These years were undoubtedly the finest for Taymouth. With the death in 1862 of the second Marquess, the succession of the Scottish earldom was decided in favour of his distant cousin, John Alexander Gavin Campbell whose son, Gavin, became the seventh Earl and also the Marquess of Breadalbane but was the last of the Breadalbanes to live in Taymouth. In 1922 when he died, the title passed to his   nephew who sold the castle and its contents at public auction.





On the 5th September 1842 a young lady of just twenty- three years approached the east gate of Taymouth Castle. Imagine if you can the spectacle which greeted her as her carriage approached the castle! 40,000 oil lamps illuminated the exterior of the building and on the sloping lawn, the words, "Welcome- Victoria-Albert" dazzled brightly in the autumn darkness. On through the grounds she continued to the house where pipers were playing, guns firing and a crowd cheering madly. As she entered the castle, she would have climbed the highly ornate principal stairway and cast her eyes over the intricate details of Bernasconi's plasterwork. Let us follow the route the new young Queen Victoria would have taken through the castle on this her first visit to Scotland as the new monarch of the British Isles.



The Great Staircase and Tower.


One would never guess entering the simply carved wooden hallway that a few more steps will take the visitor to what has been hailed as the finest Gothic Revival staircase in Scotland, some says Britain. It is 80 feet from ground floor to the top of its fanned vaulted ceiling. Now the plasterwork is marked and looking rather grey, but formerly, when it was in pristine white, this vast vertical space, top lit by the centre tower and by ornate candelabra, with the walls and niches decorated with displays of shining arms and suits of Armour, it must have presented the eye with a wonderful sight. At the top of the stairs, look for the visitors' book lying on the table; there you will see the signatures of Judi Dench and Billy Connolly.


The Chinese Drawing Room


This room, part of a suite of rooms formerly known as the Chinese rooms because of their Chinese wallpaper and silk panels, was the one which received Queen Victoria '5 greatest approbation. Here, and in the adjoining ante-room, the beautiful ceilings, painted and gilded in the style of illuminated manuscripts from the fourteenth century and which feature scenes illustrating the family history of the Breadalbanes, have been restored to their former glory. The original painting took seven years to complete. When the sunlight streams through the windows, it brings alive the warm rich lustre of the satinwood panellings. Above the fireplace, you will see the Breadalbane motto "Follow Me" in intricate carved letters. As well as gold gilding on the ceiling mouldings, some have silver ornamentation which does not tarnish. Unfortunately, no furnishings remain from this room although a buttoned silk Chesterfield chair with the stuffing protruding sits sadly in the corner.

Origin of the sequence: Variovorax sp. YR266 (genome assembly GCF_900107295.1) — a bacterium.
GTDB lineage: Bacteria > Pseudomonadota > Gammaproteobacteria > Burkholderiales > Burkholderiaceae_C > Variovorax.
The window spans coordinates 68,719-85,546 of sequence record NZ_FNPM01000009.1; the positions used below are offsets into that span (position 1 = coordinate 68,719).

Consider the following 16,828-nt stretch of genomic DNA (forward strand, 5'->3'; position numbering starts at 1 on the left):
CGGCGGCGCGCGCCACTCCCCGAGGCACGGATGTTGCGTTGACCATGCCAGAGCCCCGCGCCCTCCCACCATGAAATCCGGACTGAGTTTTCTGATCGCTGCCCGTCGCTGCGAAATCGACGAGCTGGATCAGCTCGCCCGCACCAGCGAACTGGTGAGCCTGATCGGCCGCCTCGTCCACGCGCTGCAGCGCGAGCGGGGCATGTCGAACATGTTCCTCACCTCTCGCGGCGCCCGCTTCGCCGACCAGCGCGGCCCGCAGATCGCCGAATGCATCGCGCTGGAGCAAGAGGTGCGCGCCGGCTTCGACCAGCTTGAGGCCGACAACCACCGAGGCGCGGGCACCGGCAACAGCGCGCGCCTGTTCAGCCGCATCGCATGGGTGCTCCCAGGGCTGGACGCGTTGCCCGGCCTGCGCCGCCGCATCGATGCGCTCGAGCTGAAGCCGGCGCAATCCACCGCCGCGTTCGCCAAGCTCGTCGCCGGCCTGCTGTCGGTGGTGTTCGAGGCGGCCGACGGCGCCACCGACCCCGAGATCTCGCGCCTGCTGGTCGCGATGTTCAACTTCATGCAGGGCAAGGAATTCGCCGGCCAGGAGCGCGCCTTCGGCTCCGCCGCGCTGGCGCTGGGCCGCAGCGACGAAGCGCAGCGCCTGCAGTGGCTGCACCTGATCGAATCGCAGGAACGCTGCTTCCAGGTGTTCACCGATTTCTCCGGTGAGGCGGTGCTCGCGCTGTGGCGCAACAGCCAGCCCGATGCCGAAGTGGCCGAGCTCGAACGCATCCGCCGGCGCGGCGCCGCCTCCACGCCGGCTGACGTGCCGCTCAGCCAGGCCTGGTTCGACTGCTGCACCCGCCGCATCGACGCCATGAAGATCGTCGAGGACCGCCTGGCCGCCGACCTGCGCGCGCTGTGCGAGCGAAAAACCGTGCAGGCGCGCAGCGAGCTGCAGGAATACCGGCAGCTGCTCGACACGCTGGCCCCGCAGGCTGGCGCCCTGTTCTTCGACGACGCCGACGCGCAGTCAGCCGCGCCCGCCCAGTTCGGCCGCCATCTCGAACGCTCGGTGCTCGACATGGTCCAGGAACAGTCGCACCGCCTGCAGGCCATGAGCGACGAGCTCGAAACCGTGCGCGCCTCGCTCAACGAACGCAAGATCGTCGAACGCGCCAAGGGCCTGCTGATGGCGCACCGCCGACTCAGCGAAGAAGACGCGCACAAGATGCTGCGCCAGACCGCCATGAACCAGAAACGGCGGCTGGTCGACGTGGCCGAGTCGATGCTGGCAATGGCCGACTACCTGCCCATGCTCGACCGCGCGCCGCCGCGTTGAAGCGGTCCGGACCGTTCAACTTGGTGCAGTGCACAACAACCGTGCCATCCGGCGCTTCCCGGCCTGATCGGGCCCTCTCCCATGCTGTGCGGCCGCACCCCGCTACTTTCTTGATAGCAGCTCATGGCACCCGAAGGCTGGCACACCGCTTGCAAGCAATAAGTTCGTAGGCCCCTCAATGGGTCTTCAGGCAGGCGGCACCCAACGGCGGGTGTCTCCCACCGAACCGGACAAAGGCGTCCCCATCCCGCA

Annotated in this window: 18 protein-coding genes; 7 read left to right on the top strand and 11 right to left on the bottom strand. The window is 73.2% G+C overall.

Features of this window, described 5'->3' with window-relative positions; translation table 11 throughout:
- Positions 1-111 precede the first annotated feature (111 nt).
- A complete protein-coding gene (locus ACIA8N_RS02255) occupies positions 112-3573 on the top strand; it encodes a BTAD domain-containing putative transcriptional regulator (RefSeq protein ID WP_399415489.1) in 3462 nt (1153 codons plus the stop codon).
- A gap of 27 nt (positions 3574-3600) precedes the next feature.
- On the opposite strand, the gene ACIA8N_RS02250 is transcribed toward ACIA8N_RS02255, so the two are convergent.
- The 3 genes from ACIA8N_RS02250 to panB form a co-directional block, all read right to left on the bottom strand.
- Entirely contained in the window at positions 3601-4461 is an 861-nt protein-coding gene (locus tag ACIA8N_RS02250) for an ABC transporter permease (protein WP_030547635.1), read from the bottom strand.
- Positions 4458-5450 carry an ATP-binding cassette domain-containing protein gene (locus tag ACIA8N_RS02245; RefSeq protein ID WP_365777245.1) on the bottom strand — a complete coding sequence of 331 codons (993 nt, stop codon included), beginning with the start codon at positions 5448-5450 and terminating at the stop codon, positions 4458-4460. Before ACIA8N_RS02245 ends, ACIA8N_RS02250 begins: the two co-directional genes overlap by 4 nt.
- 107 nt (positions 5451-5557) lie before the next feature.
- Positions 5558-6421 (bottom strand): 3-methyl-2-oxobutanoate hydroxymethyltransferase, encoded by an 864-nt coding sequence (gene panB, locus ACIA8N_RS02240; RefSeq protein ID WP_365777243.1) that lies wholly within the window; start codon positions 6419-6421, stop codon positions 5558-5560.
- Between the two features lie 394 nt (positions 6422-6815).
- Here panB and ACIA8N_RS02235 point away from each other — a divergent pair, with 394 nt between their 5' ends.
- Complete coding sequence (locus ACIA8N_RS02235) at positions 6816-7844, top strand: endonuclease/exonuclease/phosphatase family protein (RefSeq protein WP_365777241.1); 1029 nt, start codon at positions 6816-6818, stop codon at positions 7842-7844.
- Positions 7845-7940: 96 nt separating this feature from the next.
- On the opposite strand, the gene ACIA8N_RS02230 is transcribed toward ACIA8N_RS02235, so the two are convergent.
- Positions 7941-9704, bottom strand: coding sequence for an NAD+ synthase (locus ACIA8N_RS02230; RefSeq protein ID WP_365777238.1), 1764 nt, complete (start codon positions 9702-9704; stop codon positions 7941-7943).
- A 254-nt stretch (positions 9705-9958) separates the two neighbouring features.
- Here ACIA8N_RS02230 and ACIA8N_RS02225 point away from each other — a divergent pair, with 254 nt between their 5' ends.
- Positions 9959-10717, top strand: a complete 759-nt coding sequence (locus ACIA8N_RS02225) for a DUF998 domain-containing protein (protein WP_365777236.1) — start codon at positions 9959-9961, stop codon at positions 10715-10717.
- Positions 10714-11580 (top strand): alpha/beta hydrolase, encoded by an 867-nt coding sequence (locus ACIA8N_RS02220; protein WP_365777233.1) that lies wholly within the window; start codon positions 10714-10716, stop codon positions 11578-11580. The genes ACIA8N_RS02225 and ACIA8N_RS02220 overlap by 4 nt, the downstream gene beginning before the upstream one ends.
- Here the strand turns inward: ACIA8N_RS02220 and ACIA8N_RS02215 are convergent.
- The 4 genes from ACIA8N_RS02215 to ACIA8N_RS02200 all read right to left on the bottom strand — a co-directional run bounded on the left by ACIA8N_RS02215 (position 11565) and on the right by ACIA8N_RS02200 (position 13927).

Make your way now through to the Chinese ante-drawing room with its white marble fireplace. Once again, we have a beautiful parquet floor and a mirrored overmantel with fine gold leaf depicting the Breadalbane Armorial bearings


As you leave the ante-drawing room, you will pass through a small circular room situated in one of the turrets. Look up at the ceiling and you will see a small mirror. This room was used by the last Lady Breadalbane for gambling purposes  the story goes that she would bend down to pick something off the floor where she had another mirror hidden which would reflect her partners ' hands!




The Banner Hall


This room was designed by Gillespie to provide communication between the two parts of the house. Originally intended as a chapel it was actually used as a State dining room and given its title because hanging from the sides of the room hung silk banners. The ceiling in here is wonderful depicting 92 coats of arms of the families connected in marriage to the Breadalbanes. The Breadalbane coat of arms can be seen in each emblem and on the parquet flooring. The room is dominated by an immense stone fireplace, carved from local chlorite slate, and at either end is a stained glass window, the southern facing one with richly carved wooden screens set on either side of the window. Some of the glass in the southern window is medieval and this may have been bought from Christies auctioneers. The north facing stain glass window records the origins of the Campbell lineage. In the race for self- aggrandisement and fuelled by competition with aristocratic neighbours, the earls and later marquises of Breadalbane, all able to draw on rich resources, were able to indulge their desires for antiquarian and romantic tastes in furnishings.